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The Daily Word of Righteousness
Going to the Father, #2
For he hath looked down from the height of his sanctuary; from heaven did the Lord behold the earth; To hear the groaning of the prisoner; to loose those that are appointed to death; To declare the name of the Lord in Zion, and his praise in Jerusalem; When the people are gathered together, and the kingdoms, to serve the Lord. (Psalms 102:19-22)
For the Lord himself shall descend from heaven with a shout, with the voice of the archangel, and with the trump of God: and the dead in Christ shall rise first: (I Thessalonians 4:16)
The emphasis of the Old Testament is on life on the earth and the coming of the Kingdom of God to the earth. The emphasis of the New Testament is on the coming of the Lord and the redemption that is to take place at that time.
Throughout the Scriptures the stress is on the coming of the Kingdom of God to the earth and our relationship to the Lord as a Person, not to Heaven as a place.
The New Testament writings emphasize Christ dwelling in us and we in Him, and our being changed into the image of Christ—particularly in our behavior.
Since the above is true, it is obvious that our entire Christian viewpoint concerning the purpose and nature of salvation is in need of modification.
At the beginning of John, Chapter 14 we find one of the best-known passages of all Scripture, a passage that has comforted multitudes of saints:
In my Father's house are many mansions: if it were not so, I would have told you. I go to prepare a place for you. And if I go and prepare a place for you, I will come again, and receive you unto myself; that where I am, there ye may be also. (John 14:2,3)
The question we are raising has to do with the expression, "In my Father's house." What is the Father's house? If the Father's house is Heaven, and the "many mansions" are beautifully constructed houses, Christ is pointing us toward eternal residence in Heaven and the traditional understanding of the Christian churches is correct.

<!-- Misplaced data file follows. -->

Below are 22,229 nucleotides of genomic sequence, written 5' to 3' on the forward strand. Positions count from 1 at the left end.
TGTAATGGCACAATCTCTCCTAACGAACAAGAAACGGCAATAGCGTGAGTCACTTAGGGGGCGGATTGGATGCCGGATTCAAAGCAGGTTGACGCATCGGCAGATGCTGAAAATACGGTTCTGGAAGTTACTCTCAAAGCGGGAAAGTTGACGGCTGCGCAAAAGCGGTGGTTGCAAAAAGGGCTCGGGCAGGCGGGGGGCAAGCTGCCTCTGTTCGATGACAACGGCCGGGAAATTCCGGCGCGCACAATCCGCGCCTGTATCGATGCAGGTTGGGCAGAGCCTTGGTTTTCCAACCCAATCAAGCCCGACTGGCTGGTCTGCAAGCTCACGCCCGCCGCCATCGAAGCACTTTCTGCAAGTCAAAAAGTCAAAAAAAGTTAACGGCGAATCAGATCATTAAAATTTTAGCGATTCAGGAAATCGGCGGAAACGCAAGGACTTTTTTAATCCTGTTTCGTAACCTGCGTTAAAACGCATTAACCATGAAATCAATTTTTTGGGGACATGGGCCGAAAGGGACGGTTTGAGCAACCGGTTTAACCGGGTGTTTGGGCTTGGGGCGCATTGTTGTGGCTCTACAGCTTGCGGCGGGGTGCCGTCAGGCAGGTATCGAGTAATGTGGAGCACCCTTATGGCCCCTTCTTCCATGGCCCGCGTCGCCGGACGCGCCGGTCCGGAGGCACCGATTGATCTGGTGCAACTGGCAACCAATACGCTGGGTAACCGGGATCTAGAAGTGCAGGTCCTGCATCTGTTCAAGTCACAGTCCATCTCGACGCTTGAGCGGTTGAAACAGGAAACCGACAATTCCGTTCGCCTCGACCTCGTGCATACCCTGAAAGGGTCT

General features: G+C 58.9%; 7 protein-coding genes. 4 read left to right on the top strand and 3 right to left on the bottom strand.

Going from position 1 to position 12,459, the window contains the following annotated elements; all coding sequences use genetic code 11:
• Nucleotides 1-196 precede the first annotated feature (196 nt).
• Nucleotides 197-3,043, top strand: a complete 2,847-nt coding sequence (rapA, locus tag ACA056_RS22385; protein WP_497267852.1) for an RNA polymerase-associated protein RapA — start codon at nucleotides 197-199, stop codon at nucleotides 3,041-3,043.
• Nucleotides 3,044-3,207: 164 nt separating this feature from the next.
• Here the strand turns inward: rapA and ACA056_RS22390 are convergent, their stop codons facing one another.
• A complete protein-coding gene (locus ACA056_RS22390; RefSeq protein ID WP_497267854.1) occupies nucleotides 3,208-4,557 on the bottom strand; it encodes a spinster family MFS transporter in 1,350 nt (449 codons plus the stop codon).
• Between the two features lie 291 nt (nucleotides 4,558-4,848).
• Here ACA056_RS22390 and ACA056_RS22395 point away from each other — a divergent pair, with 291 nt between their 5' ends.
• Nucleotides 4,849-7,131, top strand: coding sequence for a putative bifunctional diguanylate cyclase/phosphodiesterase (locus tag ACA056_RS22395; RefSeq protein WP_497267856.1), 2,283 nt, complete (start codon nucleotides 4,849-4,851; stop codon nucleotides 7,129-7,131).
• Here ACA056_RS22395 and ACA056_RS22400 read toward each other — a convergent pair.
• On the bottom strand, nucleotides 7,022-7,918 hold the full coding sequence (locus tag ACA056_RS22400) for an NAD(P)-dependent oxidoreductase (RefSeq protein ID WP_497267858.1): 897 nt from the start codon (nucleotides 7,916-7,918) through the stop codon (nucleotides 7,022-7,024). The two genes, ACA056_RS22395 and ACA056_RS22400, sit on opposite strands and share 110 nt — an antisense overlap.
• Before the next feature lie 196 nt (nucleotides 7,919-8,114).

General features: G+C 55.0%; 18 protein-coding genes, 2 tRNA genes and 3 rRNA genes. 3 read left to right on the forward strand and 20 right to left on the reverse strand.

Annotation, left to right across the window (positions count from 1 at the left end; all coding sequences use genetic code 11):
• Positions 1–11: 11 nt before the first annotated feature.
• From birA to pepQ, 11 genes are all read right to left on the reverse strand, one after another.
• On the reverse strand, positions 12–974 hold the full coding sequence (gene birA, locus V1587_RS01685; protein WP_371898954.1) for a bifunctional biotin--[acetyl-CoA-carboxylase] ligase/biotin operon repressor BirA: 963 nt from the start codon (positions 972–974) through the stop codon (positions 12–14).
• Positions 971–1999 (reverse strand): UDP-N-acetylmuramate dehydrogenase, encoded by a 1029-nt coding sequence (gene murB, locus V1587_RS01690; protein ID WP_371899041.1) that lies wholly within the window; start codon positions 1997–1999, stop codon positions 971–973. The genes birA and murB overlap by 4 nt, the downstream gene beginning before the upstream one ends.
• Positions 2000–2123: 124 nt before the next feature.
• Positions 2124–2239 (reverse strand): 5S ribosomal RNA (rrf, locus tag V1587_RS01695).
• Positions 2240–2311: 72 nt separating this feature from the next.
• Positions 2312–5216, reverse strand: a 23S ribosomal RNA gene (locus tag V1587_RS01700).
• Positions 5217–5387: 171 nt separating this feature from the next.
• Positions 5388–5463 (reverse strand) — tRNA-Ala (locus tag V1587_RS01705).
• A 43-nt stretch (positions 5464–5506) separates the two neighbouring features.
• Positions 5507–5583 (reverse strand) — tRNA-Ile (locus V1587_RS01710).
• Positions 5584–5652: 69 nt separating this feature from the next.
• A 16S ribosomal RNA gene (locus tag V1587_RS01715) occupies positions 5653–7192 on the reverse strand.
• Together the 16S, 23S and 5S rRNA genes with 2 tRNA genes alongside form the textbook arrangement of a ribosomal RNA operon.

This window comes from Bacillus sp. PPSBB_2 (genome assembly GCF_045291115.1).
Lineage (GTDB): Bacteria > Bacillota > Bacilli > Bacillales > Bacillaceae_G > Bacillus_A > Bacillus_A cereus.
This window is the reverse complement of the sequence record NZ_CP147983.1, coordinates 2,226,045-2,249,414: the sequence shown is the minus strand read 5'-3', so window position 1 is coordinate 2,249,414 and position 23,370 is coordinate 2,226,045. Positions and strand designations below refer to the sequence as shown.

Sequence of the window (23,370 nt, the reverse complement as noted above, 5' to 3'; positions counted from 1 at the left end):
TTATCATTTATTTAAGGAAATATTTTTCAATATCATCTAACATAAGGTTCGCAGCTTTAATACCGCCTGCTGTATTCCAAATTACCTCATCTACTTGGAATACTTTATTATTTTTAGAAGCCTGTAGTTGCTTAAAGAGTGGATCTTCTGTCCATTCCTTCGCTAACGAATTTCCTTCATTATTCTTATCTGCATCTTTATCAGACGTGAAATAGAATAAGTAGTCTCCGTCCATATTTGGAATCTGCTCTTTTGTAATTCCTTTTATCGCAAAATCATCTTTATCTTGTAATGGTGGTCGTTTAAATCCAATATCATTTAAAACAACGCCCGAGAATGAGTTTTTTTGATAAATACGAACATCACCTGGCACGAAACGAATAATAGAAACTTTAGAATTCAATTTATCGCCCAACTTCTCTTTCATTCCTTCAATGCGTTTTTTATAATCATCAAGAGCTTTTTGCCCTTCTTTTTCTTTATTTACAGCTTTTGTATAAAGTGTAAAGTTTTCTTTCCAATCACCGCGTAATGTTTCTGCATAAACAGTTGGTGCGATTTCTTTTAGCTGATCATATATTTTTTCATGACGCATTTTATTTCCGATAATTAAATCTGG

But if the Father's house is not Heaven, and the many mansions are not beautifully constructed houses, then Christ is not emphasizing our residing eternally in Heaven and the traditional understanding of the churches is incorrect.
What is the house of God? If Heaven is the house of God, then verses six through twenty-three of Chapter 14, the context of John 14:2, are not referring to John 14:2, for these verses are speaking of the Father abiding in Christ and the Father and Christ abiding in us, not of mansions or residence in Paradise.
If John 14:2 is speaking of houses in Heaven it is unrelated to what follows in context.
But if John 14:2 is referring to union with God through Christ rather than to going to the place termed Heaven, then John 14:2 is an integral part of verses six through twenty-three.
We submit that the subject of John 14:2-23 is the spiritual fulfillment of the Old Testament feast of Tabernacles (Leviticus 23:34), that is, the adding of the believer to the Body of Christ so the Father may find rest in him or her.
To be continued.